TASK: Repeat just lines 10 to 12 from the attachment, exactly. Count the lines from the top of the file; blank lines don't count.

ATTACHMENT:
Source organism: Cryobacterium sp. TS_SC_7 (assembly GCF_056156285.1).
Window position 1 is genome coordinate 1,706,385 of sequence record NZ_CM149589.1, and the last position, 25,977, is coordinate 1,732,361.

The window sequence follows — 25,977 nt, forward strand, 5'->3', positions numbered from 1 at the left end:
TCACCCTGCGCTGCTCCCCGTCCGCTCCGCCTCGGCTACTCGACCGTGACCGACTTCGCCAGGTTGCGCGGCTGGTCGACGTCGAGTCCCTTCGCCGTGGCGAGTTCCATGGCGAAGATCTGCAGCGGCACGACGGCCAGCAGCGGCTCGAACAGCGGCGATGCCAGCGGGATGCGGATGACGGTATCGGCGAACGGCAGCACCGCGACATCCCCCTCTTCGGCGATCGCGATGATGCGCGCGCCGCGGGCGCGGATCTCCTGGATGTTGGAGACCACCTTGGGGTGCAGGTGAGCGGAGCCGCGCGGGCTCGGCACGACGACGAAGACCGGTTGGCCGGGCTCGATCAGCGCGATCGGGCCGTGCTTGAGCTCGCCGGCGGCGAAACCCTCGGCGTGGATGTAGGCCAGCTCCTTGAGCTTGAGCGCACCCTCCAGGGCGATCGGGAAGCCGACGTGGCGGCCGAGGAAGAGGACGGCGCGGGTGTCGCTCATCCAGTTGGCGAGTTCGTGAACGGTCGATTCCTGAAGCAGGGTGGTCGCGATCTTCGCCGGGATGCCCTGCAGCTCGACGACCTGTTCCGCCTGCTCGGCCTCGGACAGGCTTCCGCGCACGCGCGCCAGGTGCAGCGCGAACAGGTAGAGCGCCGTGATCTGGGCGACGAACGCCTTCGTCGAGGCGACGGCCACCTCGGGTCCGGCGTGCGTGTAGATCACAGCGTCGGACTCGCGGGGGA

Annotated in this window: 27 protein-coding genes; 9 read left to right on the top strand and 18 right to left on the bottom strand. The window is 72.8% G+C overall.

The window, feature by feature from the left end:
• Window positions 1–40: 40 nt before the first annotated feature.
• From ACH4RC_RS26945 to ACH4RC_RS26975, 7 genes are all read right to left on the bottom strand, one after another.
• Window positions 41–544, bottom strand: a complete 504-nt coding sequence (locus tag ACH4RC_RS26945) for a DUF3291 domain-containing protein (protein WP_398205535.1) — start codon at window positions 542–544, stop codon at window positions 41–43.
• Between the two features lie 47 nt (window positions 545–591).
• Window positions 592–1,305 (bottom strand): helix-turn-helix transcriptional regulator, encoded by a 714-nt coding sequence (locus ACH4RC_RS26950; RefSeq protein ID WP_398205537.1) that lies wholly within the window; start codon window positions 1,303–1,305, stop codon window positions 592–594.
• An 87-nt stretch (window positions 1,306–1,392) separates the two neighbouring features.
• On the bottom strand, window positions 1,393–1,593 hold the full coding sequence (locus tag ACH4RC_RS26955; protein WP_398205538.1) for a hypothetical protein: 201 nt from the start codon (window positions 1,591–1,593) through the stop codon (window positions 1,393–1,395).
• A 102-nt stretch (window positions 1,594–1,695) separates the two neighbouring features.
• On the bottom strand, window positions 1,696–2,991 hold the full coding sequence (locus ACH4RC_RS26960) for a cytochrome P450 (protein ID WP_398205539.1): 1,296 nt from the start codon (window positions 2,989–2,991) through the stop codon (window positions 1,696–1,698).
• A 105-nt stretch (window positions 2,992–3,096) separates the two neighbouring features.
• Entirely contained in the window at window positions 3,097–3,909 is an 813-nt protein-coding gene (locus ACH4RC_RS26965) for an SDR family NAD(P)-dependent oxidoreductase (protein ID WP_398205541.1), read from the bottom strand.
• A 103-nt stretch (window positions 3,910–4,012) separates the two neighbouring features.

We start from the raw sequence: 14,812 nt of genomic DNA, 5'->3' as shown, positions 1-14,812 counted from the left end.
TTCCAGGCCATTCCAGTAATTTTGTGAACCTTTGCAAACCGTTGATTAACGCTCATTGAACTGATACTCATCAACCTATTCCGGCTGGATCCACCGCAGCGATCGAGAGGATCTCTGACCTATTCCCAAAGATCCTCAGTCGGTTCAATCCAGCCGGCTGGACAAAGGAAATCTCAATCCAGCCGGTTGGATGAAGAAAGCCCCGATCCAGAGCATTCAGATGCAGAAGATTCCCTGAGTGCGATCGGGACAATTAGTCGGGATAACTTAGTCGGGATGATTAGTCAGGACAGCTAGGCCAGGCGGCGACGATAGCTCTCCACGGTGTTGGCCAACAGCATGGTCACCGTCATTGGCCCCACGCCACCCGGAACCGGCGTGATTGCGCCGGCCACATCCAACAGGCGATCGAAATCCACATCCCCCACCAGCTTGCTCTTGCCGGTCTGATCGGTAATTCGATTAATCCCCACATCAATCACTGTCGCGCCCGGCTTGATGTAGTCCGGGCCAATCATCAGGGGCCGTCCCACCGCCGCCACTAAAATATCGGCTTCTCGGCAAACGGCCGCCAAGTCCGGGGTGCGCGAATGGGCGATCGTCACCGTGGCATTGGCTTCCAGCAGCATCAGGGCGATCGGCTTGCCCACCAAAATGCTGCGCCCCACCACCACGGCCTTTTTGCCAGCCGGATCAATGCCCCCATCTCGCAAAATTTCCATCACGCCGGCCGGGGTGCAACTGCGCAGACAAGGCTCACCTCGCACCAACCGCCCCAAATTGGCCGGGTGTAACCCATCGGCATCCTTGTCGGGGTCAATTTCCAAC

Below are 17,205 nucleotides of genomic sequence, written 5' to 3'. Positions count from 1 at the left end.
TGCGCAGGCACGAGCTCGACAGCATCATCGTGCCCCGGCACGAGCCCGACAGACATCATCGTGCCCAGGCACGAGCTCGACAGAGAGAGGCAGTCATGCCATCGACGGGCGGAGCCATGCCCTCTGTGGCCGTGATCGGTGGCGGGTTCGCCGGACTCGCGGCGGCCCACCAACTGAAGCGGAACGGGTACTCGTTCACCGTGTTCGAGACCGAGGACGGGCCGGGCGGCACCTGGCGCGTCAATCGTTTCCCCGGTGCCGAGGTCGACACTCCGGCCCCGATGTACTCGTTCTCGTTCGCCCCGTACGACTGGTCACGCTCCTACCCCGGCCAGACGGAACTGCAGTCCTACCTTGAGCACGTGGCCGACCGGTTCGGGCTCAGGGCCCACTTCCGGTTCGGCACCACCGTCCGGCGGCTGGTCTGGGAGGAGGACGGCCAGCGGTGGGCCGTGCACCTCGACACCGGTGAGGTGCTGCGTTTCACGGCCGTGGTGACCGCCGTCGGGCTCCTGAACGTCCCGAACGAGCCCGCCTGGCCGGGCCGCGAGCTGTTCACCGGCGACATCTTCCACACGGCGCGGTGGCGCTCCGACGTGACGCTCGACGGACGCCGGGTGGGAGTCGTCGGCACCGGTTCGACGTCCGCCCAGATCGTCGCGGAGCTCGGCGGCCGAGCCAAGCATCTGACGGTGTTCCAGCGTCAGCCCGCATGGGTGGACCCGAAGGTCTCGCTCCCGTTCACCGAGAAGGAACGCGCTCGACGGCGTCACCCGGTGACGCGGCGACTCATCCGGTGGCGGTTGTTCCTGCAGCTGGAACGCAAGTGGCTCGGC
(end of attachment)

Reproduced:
• Between the two features lie 47 nt (window positions 545–591).
• Window positions 592–1,305 (bottom strand): helix-turn-helix transcriptional regulator, encoded by a 714-nt coding sequence (locus ACH4RC_RS26950; RefSeq protein ID WP_398205537.1) that lies wholly within the window; start codon window positions 1,303–1,305, stop codon window positions 592–594.
• An 87-nt stretch (window positions 1,306–1,392) separates the two neighbouring features.